Affirming, confirming, learning! Here are my highlights from International Facilitation Week October 7 to 13, 2019. This week honours, explores, and promotes the power of facilitation worldwide. I find that the week is a great time to reflect on what I know and practice as a facilitator and what I want to learn. During FaceWeek, I facilitated three sessions; each with a different purpose, participants, process design, methods, and outcomes. I also talked with colleagues over the world via Twitter, LinkedIn, Facebook and Instagram and participated in webinars through The OFU Online Facilitation Unconference @ofuexchange.
Here is what I reaffirmed:
Yes, facilitators, the wisdom is in the group.
Trust the participants to speak their truth, share their experiences, state what they need. When I feel an urge to explain or ask additional questions, I find that by waiting, a participant usually explains from her viewpoint or asks a compelling question.
Sometimes, the facilitator can serve best by “getting out of the way”.
Sometimes, participants need more support through design and facilitation; other times, they only need a neutral person to watch, listen, and support as necessary. Of the three groups, I facilitated,
- In one group, each participant needed to say and to hear what each other dreamed as the vision for their organization.
- One group needed to recover from a disaster that occurred and the participants wanted to dream again.
- One group wanted to courageously, honestly and respectfully talk about potentially divisive issues.
I invited the first two groups to engage in visioning activities (ToP vision consensus method, VisualsSpeak images) which led to them speaking in a circle about what they mutually dreamed. For the third group, I only designed an opening focus conversation about appreciation, held it in a circle, and then listened as they developed the agenda and discussed the topics. I served the third group best by observing, occasionally asking them if they wanted to check their progress, needed a break, and whether they were at a decision point.
Know why, when, and how to hold the space for a group
I know that I often hold space for a group. I want to learn more about why, when, and how to hold space and continue to do so with a group. To hold space as a facilitator is to create, with participants, an environment in which they feel safe to say their truth and have others hear it with full attention and focus. An Indigenous participant in one of the three groups told me that what I was doing had aspects of being a witness as used in significant Indigenous events and work. I plan to blog separately about holding space, starting with the GroupWorks Pattern Language card. I also plan to learn more about the act of witnessing.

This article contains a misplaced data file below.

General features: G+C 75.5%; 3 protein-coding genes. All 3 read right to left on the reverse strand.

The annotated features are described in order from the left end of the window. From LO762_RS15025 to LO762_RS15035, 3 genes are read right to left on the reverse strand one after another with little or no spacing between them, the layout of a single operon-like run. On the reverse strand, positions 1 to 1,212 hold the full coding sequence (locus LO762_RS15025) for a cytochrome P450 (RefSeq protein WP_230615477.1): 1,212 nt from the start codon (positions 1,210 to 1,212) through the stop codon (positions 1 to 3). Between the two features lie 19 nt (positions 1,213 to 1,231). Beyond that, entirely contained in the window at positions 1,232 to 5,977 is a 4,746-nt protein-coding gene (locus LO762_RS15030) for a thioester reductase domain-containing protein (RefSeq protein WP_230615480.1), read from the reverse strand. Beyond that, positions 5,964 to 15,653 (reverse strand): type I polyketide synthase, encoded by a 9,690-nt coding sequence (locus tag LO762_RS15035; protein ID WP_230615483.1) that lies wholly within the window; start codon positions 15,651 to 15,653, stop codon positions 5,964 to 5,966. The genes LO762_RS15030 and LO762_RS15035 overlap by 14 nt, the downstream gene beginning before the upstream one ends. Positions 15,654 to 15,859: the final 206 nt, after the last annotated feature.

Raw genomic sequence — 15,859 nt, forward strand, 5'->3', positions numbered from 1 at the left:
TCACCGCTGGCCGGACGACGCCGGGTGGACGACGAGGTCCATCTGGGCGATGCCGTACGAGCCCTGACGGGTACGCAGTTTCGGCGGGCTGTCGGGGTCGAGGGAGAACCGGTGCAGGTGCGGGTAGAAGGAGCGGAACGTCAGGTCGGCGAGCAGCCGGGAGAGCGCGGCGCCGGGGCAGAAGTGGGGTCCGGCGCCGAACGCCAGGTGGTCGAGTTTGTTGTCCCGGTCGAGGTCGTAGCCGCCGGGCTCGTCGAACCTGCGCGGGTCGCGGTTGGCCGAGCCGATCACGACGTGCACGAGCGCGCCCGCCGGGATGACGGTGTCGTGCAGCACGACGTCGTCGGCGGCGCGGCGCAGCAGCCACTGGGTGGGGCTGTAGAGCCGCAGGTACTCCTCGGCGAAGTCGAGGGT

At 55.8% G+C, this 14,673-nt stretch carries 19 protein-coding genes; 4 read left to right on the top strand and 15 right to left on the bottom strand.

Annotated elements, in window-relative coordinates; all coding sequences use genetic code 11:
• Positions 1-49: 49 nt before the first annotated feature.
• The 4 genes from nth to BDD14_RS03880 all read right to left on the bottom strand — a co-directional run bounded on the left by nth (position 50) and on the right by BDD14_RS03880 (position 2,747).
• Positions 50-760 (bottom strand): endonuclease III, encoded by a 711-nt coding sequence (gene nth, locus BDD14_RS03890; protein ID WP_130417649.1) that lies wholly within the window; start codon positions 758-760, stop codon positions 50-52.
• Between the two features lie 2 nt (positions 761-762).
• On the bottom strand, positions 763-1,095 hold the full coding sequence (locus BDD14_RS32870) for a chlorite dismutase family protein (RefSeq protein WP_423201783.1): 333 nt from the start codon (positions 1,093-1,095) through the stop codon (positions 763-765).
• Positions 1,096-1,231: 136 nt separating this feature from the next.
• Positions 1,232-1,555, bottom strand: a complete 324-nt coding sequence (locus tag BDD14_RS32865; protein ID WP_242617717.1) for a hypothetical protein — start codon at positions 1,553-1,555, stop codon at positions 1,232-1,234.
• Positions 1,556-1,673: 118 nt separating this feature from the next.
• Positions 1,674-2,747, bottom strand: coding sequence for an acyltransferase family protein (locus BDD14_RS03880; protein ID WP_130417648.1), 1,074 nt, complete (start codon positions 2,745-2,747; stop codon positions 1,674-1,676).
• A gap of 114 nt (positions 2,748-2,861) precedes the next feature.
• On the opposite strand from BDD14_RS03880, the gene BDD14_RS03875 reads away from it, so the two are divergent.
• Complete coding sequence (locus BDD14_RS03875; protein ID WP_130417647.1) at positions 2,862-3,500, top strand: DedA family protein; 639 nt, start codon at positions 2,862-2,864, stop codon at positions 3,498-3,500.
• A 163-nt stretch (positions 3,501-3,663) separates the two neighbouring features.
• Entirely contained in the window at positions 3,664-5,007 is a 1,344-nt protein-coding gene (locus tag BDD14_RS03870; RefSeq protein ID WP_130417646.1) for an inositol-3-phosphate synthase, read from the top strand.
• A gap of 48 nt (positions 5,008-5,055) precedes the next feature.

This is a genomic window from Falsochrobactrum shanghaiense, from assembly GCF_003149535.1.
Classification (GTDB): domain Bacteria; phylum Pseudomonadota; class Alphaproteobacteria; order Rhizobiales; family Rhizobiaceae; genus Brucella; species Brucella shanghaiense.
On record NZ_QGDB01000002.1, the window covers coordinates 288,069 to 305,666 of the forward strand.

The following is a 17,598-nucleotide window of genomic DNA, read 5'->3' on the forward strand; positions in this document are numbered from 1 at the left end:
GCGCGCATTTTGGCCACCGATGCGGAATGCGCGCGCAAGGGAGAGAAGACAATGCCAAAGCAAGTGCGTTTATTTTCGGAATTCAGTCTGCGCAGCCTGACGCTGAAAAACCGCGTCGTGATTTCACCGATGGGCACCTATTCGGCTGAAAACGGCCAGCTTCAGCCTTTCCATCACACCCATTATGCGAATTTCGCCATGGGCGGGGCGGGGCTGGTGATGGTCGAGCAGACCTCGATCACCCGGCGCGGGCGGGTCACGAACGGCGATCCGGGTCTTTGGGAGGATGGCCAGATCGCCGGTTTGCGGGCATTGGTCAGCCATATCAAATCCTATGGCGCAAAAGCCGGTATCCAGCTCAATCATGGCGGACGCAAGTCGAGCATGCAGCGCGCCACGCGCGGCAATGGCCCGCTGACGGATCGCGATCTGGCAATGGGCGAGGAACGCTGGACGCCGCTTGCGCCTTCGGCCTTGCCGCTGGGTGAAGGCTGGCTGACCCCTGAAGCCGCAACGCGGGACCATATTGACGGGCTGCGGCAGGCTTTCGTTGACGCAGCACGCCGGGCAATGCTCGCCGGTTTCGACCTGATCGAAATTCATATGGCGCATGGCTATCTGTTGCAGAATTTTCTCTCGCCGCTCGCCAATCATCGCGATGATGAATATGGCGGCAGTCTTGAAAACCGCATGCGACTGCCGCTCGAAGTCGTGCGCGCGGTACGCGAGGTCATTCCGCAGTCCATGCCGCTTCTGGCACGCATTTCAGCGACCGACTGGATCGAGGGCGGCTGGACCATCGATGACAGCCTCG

A simple design is good.
I was reminded during FAcWeek that the design of meetings, workshops, and other sessions can be simple, yet comprehensive. Understand as thoroughly as possible the outcomes wanted by the client and then design the most beneficial agenda and topics. Remember that discussions often take longer than anticipated, needs of the group may emerge that require a different design, and other factors may affect your design. Be prepared beforehand and be flexible “on the spot”. I now use emergent design more and more.
Facilitate a conversation in circle as much as possible.
I love facilitating in an open circle, using The Circle Way http://www.thecircleway.net/principles and practices or adapting them to the group. I find that, initially, participants may resist circle discussions since we often feel a need for a protective barrier offered by a table. I usually invite a group to hold one or two discussions in a circle and then move between the open circle and tables, depending on their preferences and the need to use tables for writing.
What do I want to learn more about, practice, and use?
- Online facilitation: I thoroughly enjoyed the online sessions held during FacWeek and will practice more online facilitation in the upcoming year. I will intentionally use my Zoom Meeting plan more often. It’s time to invite colleagues, clients, friends, and family to play with me on Zoom!
- Circles: I want to expand and deepen my knowledge of, and use of, facilitating in circles. It’s time for more training from The Circle Way!
What did you affirm and learn from Facilitation Week? Let me know via @barbpedersen, barbpedersen.ca and www.barbpedersen.ca.
Contact me if you wish to explore facilitation learning together and/or you need facilitation services.